Michael Ignatov / Arizona Daily Wildcat
Geoff Towne, 32, jokingly refers to himself as the “world’s most educated line cook.” He worked in restaurant kitchens through the six years of his initial undergraduate experience, but after he was academically disqualified and kicked out of the university in the spring of 2000, the job that was only supposed to get him through college became his career. Though he says he knew the outcome was inevitable, the news of his disqualification hit Towne hard.
“I definitely thought I’d hit bottom,” he says.
On the day he received his transcripts, a UA employee in the Administration building tried to comfort Towne by reminding him that even Michael Jordan was cut from his junior high school basketball team. That day, on the steps of the Administration building, Towne says he knew he’d be back. He had considered returning to the university from that moment, but a year of cooking full-time grew into two, and Towne spent the next eight years in restaurants.
Soon, returning to academics seemed the furthest thing from his mind. In the mean time Towne defaulted on his student loans, which damaged his credit and would make life difficult for him later.
By December 2007 Towne was fed up with the kitchen. He had been talking about going back to school for a year, but recalls with clarity the moment he decided to act on his promise. At the UA-ASU football game on his day off, with a friend he had not seen for a few years, Towne says his boss would not stop calling him about problems in the kitchen.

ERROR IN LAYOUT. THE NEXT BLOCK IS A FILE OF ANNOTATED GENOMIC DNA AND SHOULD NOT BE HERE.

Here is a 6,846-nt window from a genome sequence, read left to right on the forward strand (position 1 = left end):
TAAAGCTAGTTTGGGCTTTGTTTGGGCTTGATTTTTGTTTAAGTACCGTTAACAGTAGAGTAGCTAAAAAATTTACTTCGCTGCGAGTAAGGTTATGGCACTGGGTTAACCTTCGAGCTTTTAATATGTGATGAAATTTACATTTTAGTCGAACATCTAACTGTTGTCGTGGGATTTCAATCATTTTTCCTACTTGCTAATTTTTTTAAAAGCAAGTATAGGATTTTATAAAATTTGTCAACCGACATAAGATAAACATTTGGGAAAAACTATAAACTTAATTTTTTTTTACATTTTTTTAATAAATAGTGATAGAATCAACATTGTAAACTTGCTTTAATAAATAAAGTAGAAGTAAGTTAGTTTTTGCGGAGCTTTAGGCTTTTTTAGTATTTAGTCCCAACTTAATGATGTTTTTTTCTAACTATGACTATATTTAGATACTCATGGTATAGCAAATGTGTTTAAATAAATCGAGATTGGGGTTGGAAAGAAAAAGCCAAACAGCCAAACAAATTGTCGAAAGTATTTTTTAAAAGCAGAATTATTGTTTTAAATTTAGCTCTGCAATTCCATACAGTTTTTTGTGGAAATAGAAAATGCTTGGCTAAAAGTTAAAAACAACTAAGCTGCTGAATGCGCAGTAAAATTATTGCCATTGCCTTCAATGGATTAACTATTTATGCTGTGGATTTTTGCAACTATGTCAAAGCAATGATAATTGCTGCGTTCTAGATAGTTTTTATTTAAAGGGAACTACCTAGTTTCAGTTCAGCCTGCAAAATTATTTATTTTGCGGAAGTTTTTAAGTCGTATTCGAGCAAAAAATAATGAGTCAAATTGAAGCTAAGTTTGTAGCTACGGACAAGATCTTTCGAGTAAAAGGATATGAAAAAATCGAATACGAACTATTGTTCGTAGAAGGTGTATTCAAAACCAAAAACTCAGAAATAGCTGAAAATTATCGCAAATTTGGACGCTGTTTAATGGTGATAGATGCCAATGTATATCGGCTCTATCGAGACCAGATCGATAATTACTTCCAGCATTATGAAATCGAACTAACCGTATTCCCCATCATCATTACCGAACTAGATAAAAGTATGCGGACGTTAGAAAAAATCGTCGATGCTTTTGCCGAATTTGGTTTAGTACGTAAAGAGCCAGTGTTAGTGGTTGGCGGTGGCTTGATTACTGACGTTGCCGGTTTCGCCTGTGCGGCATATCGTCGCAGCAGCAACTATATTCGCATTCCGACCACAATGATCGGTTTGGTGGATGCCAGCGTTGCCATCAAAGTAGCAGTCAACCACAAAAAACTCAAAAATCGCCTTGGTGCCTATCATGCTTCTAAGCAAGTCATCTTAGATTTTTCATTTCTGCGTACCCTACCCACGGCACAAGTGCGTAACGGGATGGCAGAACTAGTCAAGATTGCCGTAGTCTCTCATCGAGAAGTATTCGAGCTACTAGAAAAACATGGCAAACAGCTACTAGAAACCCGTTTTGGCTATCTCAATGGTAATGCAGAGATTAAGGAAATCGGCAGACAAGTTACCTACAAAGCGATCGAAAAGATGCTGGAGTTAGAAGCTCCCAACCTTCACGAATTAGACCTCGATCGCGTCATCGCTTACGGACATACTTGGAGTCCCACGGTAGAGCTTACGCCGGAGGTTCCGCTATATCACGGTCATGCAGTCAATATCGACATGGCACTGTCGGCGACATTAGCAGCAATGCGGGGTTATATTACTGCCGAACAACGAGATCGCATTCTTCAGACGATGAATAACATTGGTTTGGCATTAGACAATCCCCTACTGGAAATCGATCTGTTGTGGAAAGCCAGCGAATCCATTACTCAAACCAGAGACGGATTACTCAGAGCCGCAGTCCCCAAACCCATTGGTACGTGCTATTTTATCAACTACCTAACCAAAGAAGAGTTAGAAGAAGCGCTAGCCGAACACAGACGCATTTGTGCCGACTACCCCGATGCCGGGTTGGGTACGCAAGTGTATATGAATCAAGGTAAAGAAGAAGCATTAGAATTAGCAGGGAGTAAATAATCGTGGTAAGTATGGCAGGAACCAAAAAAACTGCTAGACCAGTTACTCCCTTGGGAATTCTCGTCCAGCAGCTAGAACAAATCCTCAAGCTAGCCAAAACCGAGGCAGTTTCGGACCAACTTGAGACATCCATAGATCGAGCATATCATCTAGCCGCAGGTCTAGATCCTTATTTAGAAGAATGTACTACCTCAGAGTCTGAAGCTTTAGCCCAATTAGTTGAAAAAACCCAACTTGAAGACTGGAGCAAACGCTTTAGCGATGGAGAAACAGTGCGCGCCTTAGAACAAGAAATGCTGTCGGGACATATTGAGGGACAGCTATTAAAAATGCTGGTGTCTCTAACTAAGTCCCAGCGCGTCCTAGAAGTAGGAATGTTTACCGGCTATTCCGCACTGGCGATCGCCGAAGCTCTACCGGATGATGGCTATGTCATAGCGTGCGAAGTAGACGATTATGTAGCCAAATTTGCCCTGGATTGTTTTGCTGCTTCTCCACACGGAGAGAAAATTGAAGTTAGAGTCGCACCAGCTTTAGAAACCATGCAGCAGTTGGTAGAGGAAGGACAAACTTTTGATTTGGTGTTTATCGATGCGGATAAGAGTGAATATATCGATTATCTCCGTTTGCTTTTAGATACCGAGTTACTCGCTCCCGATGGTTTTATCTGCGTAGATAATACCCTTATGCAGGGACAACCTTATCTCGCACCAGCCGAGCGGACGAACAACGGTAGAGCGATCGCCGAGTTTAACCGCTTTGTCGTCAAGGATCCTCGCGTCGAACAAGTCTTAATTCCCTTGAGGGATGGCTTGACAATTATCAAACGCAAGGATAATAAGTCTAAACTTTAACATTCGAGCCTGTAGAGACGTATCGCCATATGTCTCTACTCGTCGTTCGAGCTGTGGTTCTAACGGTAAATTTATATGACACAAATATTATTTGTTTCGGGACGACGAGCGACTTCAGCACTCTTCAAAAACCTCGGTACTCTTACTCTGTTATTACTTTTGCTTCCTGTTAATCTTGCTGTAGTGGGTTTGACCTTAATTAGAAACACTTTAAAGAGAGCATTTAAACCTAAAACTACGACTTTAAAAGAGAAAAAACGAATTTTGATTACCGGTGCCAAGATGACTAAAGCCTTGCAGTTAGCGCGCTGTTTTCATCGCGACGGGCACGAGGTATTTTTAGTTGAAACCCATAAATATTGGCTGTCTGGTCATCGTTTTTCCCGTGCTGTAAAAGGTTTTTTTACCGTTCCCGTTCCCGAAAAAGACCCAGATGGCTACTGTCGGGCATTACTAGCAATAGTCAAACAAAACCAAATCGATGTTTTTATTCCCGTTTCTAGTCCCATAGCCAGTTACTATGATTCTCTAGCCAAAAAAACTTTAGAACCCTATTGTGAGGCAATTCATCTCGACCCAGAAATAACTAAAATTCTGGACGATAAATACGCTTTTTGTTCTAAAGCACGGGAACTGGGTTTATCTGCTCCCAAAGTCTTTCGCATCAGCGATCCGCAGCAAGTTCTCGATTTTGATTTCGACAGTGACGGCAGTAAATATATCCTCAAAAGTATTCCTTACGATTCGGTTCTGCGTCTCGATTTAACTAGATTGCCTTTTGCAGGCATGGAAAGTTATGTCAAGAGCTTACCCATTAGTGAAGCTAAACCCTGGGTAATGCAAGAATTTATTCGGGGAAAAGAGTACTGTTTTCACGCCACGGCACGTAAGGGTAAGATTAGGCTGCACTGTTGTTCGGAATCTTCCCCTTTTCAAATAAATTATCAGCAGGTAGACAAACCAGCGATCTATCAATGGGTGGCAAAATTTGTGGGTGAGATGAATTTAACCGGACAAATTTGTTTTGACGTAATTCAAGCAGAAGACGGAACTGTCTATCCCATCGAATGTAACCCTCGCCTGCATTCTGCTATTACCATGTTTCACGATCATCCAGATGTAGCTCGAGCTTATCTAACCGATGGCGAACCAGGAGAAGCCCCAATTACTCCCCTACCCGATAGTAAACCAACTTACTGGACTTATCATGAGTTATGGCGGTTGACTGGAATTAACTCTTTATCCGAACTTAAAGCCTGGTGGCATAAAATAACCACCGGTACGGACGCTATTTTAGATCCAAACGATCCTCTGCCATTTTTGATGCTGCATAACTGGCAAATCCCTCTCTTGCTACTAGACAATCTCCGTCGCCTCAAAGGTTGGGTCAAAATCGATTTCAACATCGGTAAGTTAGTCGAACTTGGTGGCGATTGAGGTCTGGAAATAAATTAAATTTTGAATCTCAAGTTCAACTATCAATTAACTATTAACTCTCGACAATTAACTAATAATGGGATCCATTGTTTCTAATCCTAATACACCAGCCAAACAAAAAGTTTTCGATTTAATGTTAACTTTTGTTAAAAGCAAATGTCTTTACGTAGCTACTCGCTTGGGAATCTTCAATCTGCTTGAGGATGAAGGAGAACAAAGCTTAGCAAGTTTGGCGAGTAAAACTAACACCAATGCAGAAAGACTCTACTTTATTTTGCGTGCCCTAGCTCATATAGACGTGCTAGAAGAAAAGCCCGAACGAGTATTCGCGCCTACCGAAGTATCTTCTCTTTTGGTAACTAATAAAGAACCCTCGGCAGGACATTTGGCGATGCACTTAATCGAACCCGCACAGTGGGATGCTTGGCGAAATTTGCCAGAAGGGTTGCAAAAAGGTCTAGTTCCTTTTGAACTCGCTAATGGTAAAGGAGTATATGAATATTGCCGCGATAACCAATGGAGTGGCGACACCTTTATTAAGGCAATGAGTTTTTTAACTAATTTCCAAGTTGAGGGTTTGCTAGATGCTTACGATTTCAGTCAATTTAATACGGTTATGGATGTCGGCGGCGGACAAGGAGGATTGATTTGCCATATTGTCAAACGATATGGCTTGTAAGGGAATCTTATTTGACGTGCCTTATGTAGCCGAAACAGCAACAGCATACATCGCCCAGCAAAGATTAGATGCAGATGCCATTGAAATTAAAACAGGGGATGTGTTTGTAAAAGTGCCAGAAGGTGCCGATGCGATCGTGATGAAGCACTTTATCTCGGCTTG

“We’re running out of produce here. We need to get some more fruit. We’re low on fish,” Towne remembers his boss’ words. “I don’t need this,” he remembers thinking.
The next day he scoured the wanted pages for a new job and noticed geography graduates were in demand. But returning to UA is not a simple process. He had to enroll in Pima Community College first. After satisfying the unit requirements at Pima he returned to UA in Fall 2008 on academic probation, joining the ranks of the 10.2% of the undergraduate student body ages 25 and over.
“It’s a world of difference now,” says Towne, “I’m back to finish what I started 15 year ago.” So far the new-found motivation seems to be paying off. Towne’s GPA since he returned is higher that any of the semesters of his first six years, and he believes in a few weeks he may earn a 4.0 semester GPA.
But returning was not an easy decision to make.
“It took six years for me to flunk out of college and eight years to come back,” Towne notes. He says that with a stubborn personality like his it was difficult to learn from other people’s mistakes. He learned by making his own. But there are two things he wished he would have known during his first six years. First, if you feel yourself slipping academically and you are not ready to take school seriously, take a leave of absence while you are still in good standing. This makes it easier to return. Second, pay your student loans, or face a ruined credit rating, which makes it difficult to get any kind of financial aid in the future.
With a chuckle, Towne recalls the ethos of his first six undergraduate years: “I do what I want. I live for today.” Then adds, “That’s fine, but if you plan on living tomorrow you might want to not lay traps for yourself.”
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